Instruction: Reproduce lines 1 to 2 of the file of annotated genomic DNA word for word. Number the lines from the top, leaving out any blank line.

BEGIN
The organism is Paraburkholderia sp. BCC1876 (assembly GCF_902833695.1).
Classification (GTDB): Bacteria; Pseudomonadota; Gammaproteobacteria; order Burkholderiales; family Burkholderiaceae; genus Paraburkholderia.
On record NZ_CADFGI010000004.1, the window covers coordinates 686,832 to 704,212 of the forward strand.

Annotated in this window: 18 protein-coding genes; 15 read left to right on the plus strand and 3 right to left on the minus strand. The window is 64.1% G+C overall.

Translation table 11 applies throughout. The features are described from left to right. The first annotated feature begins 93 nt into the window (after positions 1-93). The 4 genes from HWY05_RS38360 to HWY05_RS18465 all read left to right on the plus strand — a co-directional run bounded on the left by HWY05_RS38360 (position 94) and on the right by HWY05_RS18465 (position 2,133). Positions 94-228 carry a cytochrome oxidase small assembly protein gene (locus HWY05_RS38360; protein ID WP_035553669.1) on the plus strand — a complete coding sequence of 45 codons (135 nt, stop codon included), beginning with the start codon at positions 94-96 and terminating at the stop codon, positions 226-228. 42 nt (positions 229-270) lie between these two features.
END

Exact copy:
The organism is Paraburkholderia sp. BCC1876 (assembly GCF_902833695.1).
Classification (GTDB): Bacteria; Pseudomonadota; Gammaproteobacteria; order Burkholderiales; family Burkholderiaceae; genus Paraburkholderia.